Written byShaun Waterman
A Bulgarian man has appeared in federal court in Pittsburgh charged with bank fraud and hacking in connection with Avalanche — the huge cybercrime service network taken down in a multinational police operation earlier this month.
Krasimir Nikolov is charged in a six-count indictment stemming from his use of GozNym malware to compromise computers at four U.S. businesses. He used his access to the computers to steal online banking login credentials and attempt to funnel more than $1 million in fraudulent transfers to money mules in the U.S., according to the indictment.
As the indictment charges, GozNym malware has been used since late 2015 to target U.S. businesses by compromising first their email accounts, then their computer systems and finally their bank accounts.
“Victims receive phishing emails containing a hyperlink or an attachment designed to look like a legitimate business invoice,” according to a statement from Acting U.S. Attorney Soo C. Song. “By clicking on the hyperlink or attachment, the victim’s computer becomes infected with GozNym malware. The malware steals the victim’s online banking login credentials which the criminals then use to access the victim’s bank account and issue unauthorized wire transfers.”
The arrest and successful extradition of Nikolov is the latest in a string of victories for cybercrime specialists in federal law enforcement.
According to the indictment, attempted unauthorized transfers totaling nearly $1.5 million were made from the four victim companies — two in western Pennsylvania and two in California.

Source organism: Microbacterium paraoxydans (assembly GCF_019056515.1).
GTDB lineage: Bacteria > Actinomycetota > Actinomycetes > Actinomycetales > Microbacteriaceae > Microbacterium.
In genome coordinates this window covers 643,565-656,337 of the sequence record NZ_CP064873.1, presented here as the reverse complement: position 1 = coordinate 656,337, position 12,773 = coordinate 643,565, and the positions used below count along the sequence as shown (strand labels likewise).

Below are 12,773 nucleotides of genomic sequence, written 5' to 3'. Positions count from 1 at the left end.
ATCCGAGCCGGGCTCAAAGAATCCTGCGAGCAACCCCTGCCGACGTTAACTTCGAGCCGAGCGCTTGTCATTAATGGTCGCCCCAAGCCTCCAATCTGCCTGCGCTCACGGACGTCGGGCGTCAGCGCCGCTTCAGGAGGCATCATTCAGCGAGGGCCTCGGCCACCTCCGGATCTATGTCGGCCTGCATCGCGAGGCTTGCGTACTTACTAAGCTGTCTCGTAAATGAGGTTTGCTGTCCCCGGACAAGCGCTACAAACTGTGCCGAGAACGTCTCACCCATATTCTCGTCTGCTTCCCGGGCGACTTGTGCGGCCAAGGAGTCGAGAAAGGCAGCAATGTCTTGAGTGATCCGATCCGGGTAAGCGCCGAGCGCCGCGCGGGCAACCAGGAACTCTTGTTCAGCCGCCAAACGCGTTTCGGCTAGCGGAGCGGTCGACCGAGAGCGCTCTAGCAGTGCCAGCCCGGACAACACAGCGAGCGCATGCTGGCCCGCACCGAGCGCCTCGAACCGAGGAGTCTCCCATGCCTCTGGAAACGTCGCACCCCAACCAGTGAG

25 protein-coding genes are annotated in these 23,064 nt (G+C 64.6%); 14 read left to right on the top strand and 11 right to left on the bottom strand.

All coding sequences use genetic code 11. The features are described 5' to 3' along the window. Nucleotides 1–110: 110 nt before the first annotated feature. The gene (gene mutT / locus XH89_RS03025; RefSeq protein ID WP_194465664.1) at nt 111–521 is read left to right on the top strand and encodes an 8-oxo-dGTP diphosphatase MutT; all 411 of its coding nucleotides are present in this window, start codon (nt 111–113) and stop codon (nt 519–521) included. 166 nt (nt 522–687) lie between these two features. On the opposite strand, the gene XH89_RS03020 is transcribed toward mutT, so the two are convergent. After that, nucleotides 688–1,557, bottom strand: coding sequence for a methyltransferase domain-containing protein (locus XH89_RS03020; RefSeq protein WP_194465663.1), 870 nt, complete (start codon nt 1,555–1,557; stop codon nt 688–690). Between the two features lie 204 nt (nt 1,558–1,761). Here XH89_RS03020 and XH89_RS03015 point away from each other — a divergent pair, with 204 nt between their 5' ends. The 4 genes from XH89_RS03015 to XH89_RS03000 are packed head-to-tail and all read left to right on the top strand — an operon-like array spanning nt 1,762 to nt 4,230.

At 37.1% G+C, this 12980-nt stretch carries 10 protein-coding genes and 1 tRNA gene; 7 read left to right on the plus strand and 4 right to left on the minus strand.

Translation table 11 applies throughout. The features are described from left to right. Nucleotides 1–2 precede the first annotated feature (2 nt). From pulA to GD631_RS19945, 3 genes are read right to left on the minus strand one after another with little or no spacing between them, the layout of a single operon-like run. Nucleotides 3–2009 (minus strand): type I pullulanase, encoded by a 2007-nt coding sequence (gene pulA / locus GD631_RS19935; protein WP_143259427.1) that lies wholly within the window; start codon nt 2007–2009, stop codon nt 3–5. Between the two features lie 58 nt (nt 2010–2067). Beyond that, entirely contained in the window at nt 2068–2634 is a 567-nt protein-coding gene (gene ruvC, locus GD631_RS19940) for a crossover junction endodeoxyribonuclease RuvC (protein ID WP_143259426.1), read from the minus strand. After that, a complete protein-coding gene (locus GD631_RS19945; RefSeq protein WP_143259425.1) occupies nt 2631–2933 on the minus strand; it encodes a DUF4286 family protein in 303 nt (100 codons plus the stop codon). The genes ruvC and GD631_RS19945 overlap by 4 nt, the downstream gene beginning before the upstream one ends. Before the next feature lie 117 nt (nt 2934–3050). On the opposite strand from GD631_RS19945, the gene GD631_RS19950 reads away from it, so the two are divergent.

GozNym is one of more than 20 kinds of malware that had a command and control system hosted by Avalanche — a “bullet-proof” hosting and management system for cybercrime software that was at the center of a massive multinational cybercrime operation. Officials said the losses attributable to Avalanche world wide were hard to estimate, but probably amounted to hundreds of millions of dollars.
On Dec. 1, police and prosecutors from more than 30 countries culminated a four-year-long investigation by swooping in on the Avalanche network searching dozens of premises across Europe, arresting five people and seizing nearly 40 computer servers.
The Nikolov prosecution stemmed from the Avalanche investigation, but he wasn’t one of the five arrested Dec. 1.
Song said Nikolov was arrested at his residence in Varna, Bulgaria, on Sept. 8. He was extradited to the U.S. over the weekend, and appeared in court Monday. If convicted on all charges, he faces a maximum total sentence of up to 100 years in prison and a fine of $3.5 million.